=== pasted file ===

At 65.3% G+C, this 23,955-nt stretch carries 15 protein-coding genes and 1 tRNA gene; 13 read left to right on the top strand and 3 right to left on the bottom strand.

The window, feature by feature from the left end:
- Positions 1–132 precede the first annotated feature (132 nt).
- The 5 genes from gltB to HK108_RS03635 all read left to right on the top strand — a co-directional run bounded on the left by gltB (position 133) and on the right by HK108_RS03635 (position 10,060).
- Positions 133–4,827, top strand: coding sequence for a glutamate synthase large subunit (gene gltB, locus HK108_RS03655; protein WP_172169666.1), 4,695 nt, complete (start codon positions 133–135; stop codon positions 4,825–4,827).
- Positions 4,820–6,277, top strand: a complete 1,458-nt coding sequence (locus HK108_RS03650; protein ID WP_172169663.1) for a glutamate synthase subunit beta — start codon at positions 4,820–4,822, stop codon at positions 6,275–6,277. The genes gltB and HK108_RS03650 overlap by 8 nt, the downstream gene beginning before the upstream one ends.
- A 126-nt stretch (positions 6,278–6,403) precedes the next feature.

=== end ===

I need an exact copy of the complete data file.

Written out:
At 65.3% G+C, this 23,955-nt stretch carries 15 protein-coding genes and 1 tRNA gene; 13 read left to right on the top strand and 3 right to left on the bottom strand.

The window, feature by feature from the left end:
- Positions 1–132 precede the first annotated feature (132 nt).
- The 5 genes from gltB to HK108_RS03635 all read left to right on the top strand — a co-directional run bounded on the left by gltB (position 133) and on the right by HK108_RS03635 (position 10,060).
- Positions 133–4,827, top strand: coding sequence for a glutamate synthase large subunit (gene gltB, locus HK108_RS03655; protein WP_172169666.1), 4,695 nt, complete (start codon positions 133–135; stop codon positions 4,825–4,827).
- Positions 4,820–6,277, top strand: a complete 1,458-nt coding sequence (locus HK108_RS03650; protein ID WP_172169663.1) for a glutamate synthase subunit beta — start codon at positions 4,820–4,822, stop codon at positions 6,275–6,277. The genes gltB and HK108_RS03650 overlap by 8 nt, the downstream gene beginning before the upstream one ends.
- A 126-nt stretch (positions 6,278–6,403) precedes the next feature.